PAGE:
When people buy handcrafted bags from Palmer & Sons, they can be reluctant to break them in. These leather treasures are clearly the result of thoughtful design and skilled building. The latches, rivets and hides are just so. Must keep it perfect.
Nik Palmer hears these fears a lot and he has a suggestion. “Same thing I say when people get a new car. Just make a little scratch on it. With real leather, there is not much that you can do to harm it. The leather I work with is a quarter of an inch thick. My own bag gets left in the rain. It has scratches all over it. Leather is better that way.”
Palmer started his leather design business about 8 years ago. “I had been looking for something analog to do. For the last 15 to 18 years, I had been working mainly in the digital domain with consul games, apps – at EA, Microsoft… My day to day was very digital.”
Palmer was looking for off-line projects that he could carry from start to finish, over a shorter time-span. He started cabinet making, but found that wood projects were similarly endless. “One piece could take months to do.” Palmer also developed a rather inconvenient allergy to one of the woods he was using.
One day Palmer was down at Octopus Studios – the low-cost art space his wife Beata Kacy runs on Powell Street. Inspired by an artist he saw carving abstract images into leather, Nik wondered what he could do with the hardy material. “I got a chunk and decided to make a suitcase. The first one took 5 days, not 5 months and at the end I had a finished, tangible product.”
Palmer was pretty excited about his first foray into leather, but would others like it? He devised a test. He would wander around Gastown and see if anyone stopped him. They did. Where did he get it? Where could they get one? Palmer was delighted and a new analog business was born. He would keep up his work in the digital world, but return home to his leather studio.
Palmer decided to keep riveting the bags together by hand. “I didn’t want to be hunched over the sewing machine every day. Being hunched over a sewing machine and sitting in front of a computer is not that different. I use a lot of tools. I can make a suitcase with a knife, a straight-edge mallet and an anvil.”
It was also important to Palmer that he buy local whenever possible. “I try and buy my tools from Canada or the US.” When he can’t buy tanned leather from Canada, he will turn to Italy, England and the US. “These guys make some of the best leather you can buy”
When Palmer pictured his analog life, he pictured his family being involved. Sure enough, Nik’s son Jack can often be found building bags with his Dad. “We’re both strong willed and stubborn, but it works.” One challenge they run into: Nik is right-handed while Jack is left-handed. “You wouldn’t believe what a problem that is in a small studio. All the work stations – for riveting, for instance – have to be both right and left handed. Same for the drills. Even the construction of the bags is different.”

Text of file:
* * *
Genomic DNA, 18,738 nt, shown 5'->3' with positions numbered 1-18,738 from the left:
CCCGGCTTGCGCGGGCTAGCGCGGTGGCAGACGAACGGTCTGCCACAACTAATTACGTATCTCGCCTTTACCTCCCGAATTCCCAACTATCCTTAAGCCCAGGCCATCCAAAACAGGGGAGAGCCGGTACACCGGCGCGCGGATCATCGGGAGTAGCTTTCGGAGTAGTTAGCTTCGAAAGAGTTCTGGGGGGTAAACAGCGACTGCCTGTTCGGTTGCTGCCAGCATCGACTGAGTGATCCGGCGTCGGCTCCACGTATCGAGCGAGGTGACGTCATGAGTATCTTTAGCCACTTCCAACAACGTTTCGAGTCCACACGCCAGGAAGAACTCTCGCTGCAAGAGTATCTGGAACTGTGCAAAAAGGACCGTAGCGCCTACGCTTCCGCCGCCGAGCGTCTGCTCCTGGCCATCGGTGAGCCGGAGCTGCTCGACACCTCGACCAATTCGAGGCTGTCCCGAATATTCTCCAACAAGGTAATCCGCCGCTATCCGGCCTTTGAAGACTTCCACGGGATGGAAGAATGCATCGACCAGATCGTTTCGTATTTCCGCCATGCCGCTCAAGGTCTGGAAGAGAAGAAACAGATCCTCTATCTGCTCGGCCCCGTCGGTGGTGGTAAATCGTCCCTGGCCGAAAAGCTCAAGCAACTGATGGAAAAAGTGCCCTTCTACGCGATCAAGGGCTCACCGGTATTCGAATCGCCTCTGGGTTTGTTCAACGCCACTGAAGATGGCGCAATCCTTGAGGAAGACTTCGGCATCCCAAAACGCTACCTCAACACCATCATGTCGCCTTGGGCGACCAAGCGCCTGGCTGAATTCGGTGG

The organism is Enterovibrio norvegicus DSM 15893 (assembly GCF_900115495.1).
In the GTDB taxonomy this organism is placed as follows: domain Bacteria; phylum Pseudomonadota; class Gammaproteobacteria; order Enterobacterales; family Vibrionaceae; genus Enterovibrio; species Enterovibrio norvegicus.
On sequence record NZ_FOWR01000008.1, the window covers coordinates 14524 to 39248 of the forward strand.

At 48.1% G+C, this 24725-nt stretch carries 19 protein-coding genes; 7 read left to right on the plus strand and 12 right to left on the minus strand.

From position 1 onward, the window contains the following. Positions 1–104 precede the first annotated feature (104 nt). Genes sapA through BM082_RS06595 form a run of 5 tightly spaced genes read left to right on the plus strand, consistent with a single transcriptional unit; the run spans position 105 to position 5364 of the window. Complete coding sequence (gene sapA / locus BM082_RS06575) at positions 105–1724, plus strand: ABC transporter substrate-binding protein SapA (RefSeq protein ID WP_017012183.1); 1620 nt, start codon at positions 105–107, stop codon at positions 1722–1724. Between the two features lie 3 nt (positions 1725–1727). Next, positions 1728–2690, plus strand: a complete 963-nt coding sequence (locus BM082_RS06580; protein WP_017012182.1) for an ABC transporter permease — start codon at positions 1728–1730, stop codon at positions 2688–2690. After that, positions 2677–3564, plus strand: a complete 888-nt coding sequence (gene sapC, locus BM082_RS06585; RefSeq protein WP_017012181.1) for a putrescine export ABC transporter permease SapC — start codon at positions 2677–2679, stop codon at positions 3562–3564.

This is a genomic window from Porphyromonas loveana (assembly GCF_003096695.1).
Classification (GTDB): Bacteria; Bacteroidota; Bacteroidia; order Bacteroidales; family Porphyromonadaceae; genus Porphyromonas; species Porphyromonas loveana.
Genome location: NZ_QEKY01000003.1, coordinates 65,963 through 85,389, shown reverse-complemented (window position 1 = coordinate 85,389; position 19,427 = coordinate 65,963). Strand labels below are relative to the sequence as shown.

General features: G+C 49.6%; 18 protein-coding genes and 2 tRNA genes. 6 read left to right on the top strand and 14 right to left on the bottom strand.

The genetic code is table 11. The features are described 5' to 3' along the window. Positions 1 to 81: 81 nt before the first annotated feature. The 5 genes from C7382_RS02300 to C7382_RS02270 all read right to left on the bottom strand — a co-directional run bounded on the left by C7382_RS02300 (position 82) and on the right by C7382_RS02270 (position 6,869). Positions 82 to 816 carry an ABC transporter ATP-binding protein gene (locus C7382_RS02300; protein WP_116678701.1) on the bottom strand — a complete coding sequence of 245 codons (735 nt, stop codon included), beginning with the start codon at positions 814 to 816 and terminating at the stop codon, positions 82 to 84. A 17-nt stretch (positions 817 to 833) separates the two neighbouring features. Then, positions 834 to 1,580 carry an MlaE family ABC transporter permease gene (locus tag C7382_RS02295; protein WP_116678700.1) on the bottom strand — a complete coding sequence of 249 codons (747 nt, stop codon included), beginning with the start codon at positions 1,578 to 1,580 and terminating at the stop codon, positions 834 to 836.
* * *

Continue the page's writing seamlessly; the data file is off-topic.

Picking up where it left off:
Yet they make it work and the products they create are cohesive and beautiful.
Palmer sees a clear link between the work he is doing now and the work of his Mother. “My Mum was a seamstress and a Manager of Burberry in London. She made all of our clothes. I remember my first day of school when I was 5. The outside of my jacket was made from an old jacket and the inside was lined with an old shirt.”
If the family had a Christmas party at noon, Nik’s Mum would wake up in the morning and start sewing outfits for all 7 children to wear. “My Mum was into fashion all of her life. The walls in her room were covered with Tatler magazines and Burda patterns.”
Palmer’s Mum passed away before she could see Nik’s foray into the fashion world. “I’m disappointed that she didn’t see that one of her kids got invited to New York Fashion week.”
With high profile showings in New York, Palmer could have pushed for his business to grow much faster. However, he doesn’t do advertising, doesn’t do free media giveaways and likes to keep the business at a size that he and Jack can handle with quality. “We try to make something that is contemporary, but that also has long term value.”
Right now, Palmer is enjoying the juggling of his digital work, his analog leather work and lecturing in Visualization and Analytics at the Vancouver Film School. “In the digital world, there is an age ceiling, I think. I’m not there yet, but could the leather be the thing I could do forever – part time, full time? “
What advice would Palmer offer to others looking to do more hands-on, analog work?
- Don’t take out a loan.
“Just don’t. If you need a $10,000 machine to do it, then think of doing something else that doesn’t require at $10,000 machine.
- Be wary of investors
Venture capital. Angel investors. There is a lot of pressure involved when somebody else owns your company and tells you what to do.
- Maintain your Focus
In fashion, it’s all about new lines. What are you doing tomorrow? You can get coverage if you’re always doing something new. But, for a small company like I want to be, that is difficult. You can’t just keep making a few of so many different lines.
Keep in touch with your contacts if they are nice people. You never know when they’ll come back.”
- Test the Market
Just as he did with that first suitcase, Palmer still wanders – bag in hand – through Gastown and into stores like Holt Renfrew to see if people comment or ask him where he got his leather creation. “I want to see if people will still stop us.”
Written by Elizabeth Newton
* All photos courtesy of Palmer & Sons. http://palmerandsons.ca